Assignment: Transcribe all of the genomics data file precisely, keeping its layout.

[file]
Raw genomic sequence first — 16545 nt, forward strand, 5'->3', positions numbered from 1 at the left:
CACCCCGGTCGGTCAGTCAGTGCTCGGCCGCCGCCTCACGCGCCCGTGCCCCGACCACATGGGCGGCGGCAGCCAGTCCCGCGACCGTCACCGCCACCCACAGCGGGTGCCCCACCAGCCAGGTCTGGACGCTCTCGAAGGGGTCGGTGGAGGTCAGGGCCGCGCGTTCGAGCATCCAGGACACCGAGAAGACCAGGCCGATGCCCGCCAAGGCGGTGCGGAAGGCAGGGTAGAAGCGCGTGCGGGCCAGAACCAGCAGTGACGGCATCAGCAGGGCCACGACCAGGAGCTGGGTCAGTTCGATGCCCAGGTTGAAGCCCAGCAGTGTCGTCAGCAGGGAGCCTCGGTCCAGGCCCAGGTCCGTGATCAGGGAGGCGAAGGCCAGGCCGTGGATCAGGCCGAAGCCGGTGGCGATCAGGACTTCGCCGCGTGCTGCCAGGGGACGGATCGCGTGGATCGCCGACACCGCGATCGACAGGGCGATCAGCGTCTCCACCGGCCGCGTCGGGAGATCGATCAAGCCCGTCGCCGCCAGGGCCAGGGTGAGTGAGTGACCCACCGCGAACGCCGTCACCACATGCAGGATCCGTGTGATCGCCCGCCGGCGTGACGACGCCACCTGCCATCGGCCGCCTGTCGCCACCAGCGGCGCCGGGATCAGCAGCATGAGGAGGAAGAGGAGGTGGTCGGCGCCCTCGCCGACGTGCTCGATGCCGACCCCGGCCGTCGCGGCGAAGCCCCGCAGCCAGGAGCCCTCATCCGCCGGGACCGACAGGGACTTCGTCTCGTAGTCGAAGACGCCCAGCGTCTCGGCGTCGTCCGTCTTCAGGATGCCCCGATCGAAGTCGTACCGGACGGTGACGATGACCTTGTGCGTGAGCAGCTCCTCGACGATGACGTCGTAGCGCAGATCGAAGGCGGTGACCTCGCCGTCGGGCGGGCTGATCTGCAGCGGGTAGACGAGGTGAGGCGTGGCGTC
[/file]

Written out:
Raw genomic sequence first — 16545 nt, forward strand, 5'->3', positions numbered from 1 at the left:
CACCCCGGTCGGTCAGTCAGTGCTCGGCCGCCGCCTCACGCGCCCGTGCCCCGACCACATGGGCGGCGGCAGCCAGTCCCGCGACCGTCACCGCCACCCACAGCGGGTGCCCCACCAGCCAGGTCTGGACGCTCTCGAAGGGGTCGGTGGAGGTCAGGGCCGCGCGTTCGAGCATCCAGGACACCGAGAAGACCAGGCCGATGCCCGCCAAGGCGGTGCGGAAGGCAGGGTAGAAGCGCGTGCGGGCCAGAACCAGCAGTGACGGCATCAGCAGGGCCACGACCAGGAGCTGGGTCAGTTCGATGCCCAGGTTGAAGCCCAGCAGTGTCGTCAGCAGGGAGCCTCGGTCCAGGCCCAGGTCCGTGATCAGGGAGGCGAAGGCCAGGCCGTGGATCAGGCCGAAGCCGGTGGCGATCAGGACTTCGCCGCGTGCTGCCAGGGGACGGATCGCGTGGATCGCCGACACCGCGATCGACAGGGCGATCAGCGTCTCCACCGGCCGCGTCGGGAGATCGATCAAGCCCGTCGCCGCCAGGGCCAGGGTGAGTGAGTGACCCACCGCGAACGCCGTCACCACATGCAGGATCCGTGTGATCGCCCGCCGGCGTGACGACGCCACCTGCCATCGGCCGCCTGTCGCCACCAGCGGCGCCGGGATCAGCAGCATGAGGAGGAAGAGGAGGTGGTCGGCGCCCTCGCCGACGTGCTCGATGCCGACCCCGGCCGTCGCGGCGAAGCCCCGCAGCCAGGAGCCCTCATCCGCCGGGACCGACAGGGACTTCGTCTCGTAGTCGAAGACGCCCAGCGTCTCGGCGTCGTCCGTCTTCAGGATGCCCCGATCGAAGTCGTACCGGACGGTGACGATGACCTTGTGCGTGAGCAGCTCCTCGACGATGACGTCGTAGCGCAGATCGAAGGCGGTGACCTCGCCGTCGGGCGGGCTGATCTGCAGCGGGTAGACGAGGTGAGGCGTGGCGTC